As tensions mount between Iran and Azerbaijan, press freedom activists have expressed growing concern over the situation for journalists covering the two countries’ relations. On 18 February, Anar Bayramli, a journalist working in Azerbaijan for Iranian media, was arrested at his home in Baku on drug charges. The police also picked up a driver for an Iranian TV station, but the reasons for his arrest remain unclear.

 

In a statement, Reporters without Borders said it is “intolerable that [Azerbaijani officials’] paranoia should lead them to resort to a wide variety of pretexts to muzzle foreign and critical media organizations, even if they indulge in propaganda.” The statement added, “The Azeri authorities do themselves no favors by turning to the methods used by Iran.”

 

Relations between the two countries are strained, and the past month alone has seen a barrage of mutual cyber-attacks  and an alleged assassination plot in Azerbaijan. In November, a prominent Azerbaijani journalist and critic of both governments died after a stabbing attack.  

 

In its annual Attacks on the Press report, released earlier this week, the Committee to Protect Journalists said it had seen a rise in hostility toward foreign journalists in Azerbaijan. In response to these latest arrests, CPJ said in a statement that it believes the charges against Bayramli were fabricated and that before his arrest he was pressured by police to stop working for the Iranian press.

 

4. Hospital hijabs spark controversy in Serbian town

 

A small row between city officials and a hospital in a Muslim town in Serbia has brought the question of religion and health care into focus. Earlier this week, members of the Novi Pazar city council announced that they had purchased 30 special hospital gowns – complete with headscarves – to be worn by Muslim female patients at the hospital, according to Balkan Insight. The city council said the request for the gowns came from the patients themselves, who did not feel comfortable in the hospital’s standard wear.

 

The hospital, at first, would not accept the gowns from the city, citing official policy. The director of the hospital, Avdo Ceranic, said allowing the gowns would be against the country’s Health Care Act, which doesn’t specify special clothing for Muslims. “The General Medical Center is a state hospital, which applies the same rules to patients, regardless of religion, nationality, and gender,” Ceranic said.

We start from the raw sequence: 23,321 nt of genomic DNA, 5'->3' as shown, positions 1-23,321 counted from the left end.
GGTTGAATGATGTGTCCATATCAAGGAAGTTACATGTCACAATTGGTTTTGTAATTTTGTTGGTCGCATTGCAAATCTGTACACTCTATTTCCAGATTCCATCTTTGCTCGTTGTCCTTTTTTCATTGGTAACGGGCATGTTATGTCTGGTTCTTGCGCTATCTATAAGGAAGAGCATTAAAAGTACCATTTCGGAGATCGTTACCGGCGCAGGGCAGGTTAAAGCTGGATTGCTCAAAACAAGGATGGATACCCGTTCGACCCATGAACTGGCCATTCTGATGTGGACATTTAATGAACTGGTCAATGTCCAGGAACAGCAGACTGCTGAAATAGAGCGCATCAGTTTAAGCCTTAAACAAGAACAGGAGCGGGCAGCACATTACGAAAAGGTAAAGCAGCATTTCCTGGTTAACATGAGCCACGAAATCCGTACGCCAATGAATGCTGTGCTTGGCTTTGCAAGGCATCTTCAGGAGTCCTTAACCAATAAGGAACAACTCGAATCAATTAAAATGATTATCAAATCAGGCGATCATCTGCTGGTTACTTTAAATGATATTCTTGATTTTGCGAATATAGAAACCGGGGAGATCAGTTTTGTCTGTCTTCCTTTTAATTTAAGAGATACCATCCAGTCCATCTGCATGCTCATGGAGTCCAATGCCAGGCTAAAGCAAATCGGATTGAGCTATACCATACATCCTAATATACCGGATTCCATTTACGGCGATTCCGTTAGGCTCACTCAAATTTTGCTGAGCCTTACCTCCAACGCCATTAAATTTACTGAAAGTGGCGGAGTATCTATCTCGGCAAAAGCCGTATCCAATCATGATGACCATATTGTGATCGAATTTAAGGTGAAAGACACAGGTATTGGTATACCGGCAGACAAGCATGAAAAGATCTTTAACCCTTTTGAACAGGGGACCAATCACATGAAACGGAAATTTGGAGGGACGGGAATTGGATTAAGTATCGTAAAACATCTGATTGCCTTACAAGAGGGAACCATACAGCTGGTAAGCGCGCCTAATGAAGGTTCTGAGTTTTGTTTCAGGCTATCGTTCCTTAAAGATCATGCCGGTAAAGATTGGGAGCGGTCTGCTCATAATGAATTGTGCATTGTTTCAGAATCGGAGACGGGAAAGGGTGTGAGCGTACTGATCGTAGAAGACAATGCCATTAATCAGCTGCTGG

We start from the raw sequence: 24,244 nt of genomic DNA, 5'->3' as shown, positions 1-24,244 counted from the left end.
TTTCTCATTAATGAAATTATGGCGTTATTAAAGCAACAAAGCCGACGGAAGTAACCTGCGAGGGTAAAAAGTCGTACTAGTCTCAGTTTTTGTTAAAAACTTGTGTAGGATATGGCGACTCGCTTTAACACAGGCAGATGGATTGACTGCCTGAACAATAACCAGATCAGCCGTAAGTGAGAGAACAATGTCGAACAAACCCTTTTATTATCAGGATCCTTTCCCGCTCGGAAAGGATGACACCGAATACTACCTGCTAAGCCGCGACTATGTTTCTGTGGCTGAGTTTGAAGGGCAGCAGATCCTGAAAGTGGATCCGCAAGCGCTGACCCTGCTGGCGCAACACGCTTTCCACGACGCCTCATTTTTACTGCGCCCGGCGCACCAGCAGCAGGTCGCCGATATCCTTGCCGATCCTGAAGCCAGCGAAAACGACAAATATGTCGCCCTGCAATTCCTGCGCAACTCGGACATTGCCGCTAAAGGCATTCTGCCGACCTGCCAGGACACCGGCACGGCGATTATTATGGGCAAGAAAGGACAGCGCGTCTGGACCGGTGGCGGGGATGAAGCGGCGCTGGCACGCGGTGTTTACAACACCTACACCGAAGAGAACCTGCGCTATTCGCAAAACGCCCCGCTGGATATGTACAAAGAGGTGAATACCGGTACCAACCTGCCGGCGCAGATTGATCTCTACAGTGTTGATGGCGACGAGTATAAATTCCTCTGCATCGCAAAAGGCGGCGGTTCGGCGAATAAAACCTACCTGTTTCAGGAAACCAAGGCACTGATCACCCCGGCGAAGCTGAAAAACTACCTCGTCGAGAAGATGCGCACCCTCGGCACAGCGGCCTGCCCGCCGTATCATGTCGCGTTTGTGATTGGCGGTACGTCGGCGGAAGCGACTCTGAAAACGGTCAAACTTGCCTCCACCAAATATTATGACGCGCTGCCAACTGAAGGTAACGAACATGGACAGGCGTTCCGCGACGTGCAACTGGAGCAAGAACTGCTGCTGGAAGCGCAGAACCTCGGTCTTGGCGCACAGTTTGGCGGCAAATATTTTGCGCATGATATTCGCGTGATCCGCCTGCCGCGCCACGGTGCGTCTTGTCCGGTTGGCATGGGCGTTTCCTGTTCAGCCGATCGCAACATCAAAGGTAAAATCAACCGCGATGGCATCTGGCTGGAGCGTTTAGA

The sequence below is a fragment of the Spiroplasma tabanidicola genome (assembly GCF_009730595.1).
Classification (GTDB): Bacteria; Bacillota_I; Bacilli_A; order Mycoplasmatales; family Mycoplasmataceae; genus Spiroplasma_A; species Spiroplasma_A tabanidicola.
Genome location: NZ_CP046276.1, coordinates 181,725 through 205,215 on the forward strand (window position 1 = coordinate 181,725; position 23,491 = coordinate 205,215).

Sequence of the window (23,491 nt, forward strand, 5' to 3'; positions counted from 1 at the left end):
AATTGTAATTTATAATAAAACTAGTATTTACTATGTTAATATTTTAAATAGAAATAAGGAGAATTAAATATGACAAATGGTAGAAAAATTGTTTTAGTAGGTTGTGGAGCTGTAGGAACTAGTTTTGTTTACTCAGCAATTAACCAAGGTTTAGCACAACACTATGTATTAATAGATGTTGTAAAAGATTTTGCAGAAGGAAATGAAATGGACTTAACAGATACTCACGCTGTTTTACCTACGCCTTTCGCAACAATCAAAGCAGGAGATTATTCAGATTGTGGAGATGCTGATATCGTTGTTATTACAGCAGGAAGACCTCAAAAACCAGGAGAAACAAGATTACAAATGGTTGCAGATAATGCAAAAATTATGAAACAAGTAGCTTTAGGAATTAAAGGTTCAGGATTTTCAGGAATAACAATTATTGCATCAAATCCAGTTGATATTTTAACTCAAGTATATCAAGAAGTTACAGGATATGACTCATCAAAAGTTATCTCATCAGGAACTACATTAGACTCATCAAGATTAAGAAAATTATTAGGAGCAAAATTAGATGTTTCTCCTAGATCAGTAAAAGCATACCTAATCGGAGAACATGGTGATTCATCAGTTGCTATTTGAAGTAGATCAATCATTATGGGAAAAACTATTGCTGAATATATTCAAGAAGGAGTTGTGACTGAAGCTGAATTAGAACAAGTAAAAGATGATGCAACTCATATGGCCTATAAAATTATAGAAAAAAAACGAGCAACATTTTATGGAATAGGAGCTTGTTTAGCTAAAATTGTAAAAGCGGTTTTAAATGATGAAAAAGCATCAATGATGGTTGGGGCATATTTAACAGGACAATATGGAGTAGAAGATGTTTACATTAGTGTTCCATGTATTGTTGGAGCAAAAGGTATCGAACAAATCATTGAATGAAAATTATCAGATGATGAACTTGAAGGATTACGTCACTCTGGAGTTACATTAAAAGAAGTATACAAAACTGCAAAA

The hospital, however, did accept the gowns later in the week, according to Novosti.rs.

 

5. Slovak bridge could be named after Chuck Norris

 

American actor Chuck Norris is the frontrunner in an Internet poll to pick the name of a new bridge in Slovakia, according to Reuters. The bridge, for cyclists and pedestrians, will cross the Morava River into Austria near the Slovak capital.

 

Already the martial arts expert/movie star has gained 1,157 votes, almost three-quarters of the total. Jokes about the ultra macho actor have become somewhat of a fad in Slovakia and across the Internet. In a far-distant second place is Austro-Hungarian Empress Maria Teresa, with 8 percent of the votes. The online ballot goes until April and the final decision for the name will rest with the regional assembly, according to the Reuters.

 

Unlike in Budapest, where officials disqualified American satirist Stephen Colbert as a possible namesake for a bridge when he took the lead in a public competition, the regional governor in Slovakia told Reuters that officials would honor the wishes of the public.

Jeremy Druker is TOL's executive director and editor in chief. Ioana Caloianu is TOL's editorial assistant. Joshua Boissevain is a TOL editorial intern.